Jamie Somers is an undercover policewoman attempting to stop a pageant from being rigged and prevent a microcomputer circuit from being smuggled into France. On Monday, March 21 our class watched an episode of Bionic Woman titled “Bionic Beauty.” The opening scene shows the braless and liberated Jaime Somers carrying an oversize heavy log into her home. Within minutes, she has already revealed her physical strength and certainly does not need a man’s help for any heavy lifting. Jaime is persuaded to go under cover as a Miss United States pageant contestant to prevent the contest from being rigged and find a microcomputer circuit that is about to be smuggled out of the country. At first she opposes the job but Oscar convinces her by saying, “I can’t send a man into this job!” Jaime reluctantly agrees and puts on the Miss California sash and immediately states, “I hate it.” Jaime’s hatred for beauty pageants is exemplified by her rejection of the sash. Jaime is the first character we have encountered in this class that seems to reject the modern standard of beauty.
Helen poses as her chaperon while she is competing in the pageant. Upon her arrival, a list of rules is outlined by a supervisor, “No liquor of any kind, no cigarettes, no men, and a bed curfew of 11:00pm.” Helen responds, “That’s reasonable” and Jamie retorts, “Reasonable?! That’s horrible!” This statement demonstrates that Jamie, like Casey Jones, Pepper, and Flo, drinks, smokes, and likes men…she is a far stretch from the typical Donna Reed character we saw earlier in the semester. According to the announcer, Ray Raymond, “The contest will be judged on poise, beauty, and intelligence…the qualities that distinguish an ordinary woman from extraordinary.” Although the contest claims it judges contestants on intelligence and appearance the only section they even allow the females to speak is during the final question and answer period which lasts about thirty seconds.
Miraculously, Jamie can sing when the talent portion of the competition begins! She performs “Feelings,” a chart topping song of the 1970s, in a loose-fitting top and pants. Jaime’s song choice and attire contradict itself. “Feelings” is thought to be one of the sappiest, “girlish” love songs of all time however, her attire sends off an appearance of a liberated and non-traditional woman.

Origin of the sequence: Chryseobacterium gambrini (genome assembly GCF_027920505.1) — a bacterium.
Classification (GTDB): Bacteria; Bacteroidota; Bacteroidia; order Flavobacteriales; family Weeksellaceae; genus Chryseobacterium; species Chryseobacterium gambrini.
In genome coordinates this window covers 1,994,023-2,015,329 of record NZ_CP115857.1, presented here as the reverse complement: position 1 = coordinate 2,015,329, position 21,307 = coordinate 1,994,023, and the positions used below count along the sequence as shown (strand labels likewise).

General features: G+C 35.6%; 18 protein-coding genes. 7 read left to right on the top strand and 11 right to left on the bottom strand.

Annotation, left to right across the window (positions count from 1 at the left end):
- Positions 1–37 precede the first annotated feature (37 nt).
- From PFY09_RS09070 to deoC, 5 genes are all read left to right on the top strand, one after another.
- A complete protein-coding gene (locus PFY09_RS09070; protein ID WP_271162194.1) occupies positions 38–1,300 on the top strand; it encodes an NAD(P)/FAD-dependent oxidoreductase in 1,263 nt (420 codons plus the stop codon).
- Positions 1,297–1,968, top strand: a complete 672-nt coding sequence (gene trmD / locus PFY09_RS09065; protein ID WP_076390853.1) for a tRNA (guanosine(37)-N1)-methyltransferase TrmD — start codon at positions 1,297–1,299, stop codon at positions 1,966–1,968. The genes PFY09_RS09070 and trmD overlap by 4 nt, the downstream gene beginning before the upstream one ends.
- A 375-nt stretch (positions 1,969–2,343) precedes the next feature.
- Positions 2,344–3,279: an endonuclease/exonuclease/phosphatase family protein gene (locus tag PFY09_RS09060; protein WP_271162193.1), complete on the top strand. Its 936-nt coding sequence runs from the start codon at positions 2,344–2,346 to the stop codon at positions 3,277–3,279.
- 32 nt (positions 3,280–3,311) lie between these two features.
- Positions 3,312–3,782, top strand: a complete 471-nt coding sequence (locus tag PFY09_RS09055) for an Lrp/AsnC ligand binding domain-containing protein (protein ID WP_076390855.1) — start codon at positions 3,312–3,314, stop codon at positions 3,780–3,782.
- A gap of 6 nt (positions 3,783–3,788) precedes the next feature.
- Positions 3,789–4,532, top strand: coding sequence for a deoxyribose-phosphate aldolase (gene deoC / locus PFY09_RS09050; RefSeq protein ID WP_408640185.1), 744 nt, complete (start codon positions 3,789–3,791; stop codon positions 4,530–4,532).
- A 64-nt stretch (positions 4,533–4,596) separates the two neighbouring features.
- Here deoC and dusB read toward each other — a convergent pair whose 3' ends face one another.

The supervisor and security guards eventually notice that Jaime is acting suspicious and order her spend the day in her room. “Next time she steps out of line will be her last time,” said a security guard. “I think you better spend the rest of the day in your room,” said the supervisor. This was an interesting scene in the episode because it shows the power that men have to simply whisk her away and confine her to her room. After her room captivity, the swimsuit competition began. Jaime expresses discomfort due to her minimal clothing, “I feel like a side of beef.”
Before the final event, Jaime is caught searching for the microcomputer and is knocked unconscious. Jaime proved her mental and physical strength again when she woke up from her unconscious state, busted out of the room on her own, and still managed to compete in the evening wear competition.
In the end, Jaime finds the microcomputer circuit, wins the title of Miss America, and catches the criminals. Oscar is impressed and remarks, “And all this time I thought you were just a pretty face.” Clearly, Oscar is stunned that a woman could be both attractive and brainy.
This episode had many similarities to the year 2000 film, Miss Congeniality, starring Sandra Bullock as a “tom-boy” cop forced to go undercover as Miss New Jersey. The episode also had many political ties as well. 1968 was a milestone year due to the following events: the Miss America protest, Nixon takes office, Martin Luther King Jr.’s assassination, war protests, the ongoing Vietnam war, and the hippie movement. In 1968, controversy occurred when women’s rights activists protested the pageant and held up signs saying, “Miss America Cattle Auction,” crowned a live sheep Miss America, and chanted “Atlantic city is a town with class. They raise your morals and judge your ass.” This episode describes Jaime as both physically attractive and independent. However, Helen is still depicted as a pushover that will do anything you ask of her.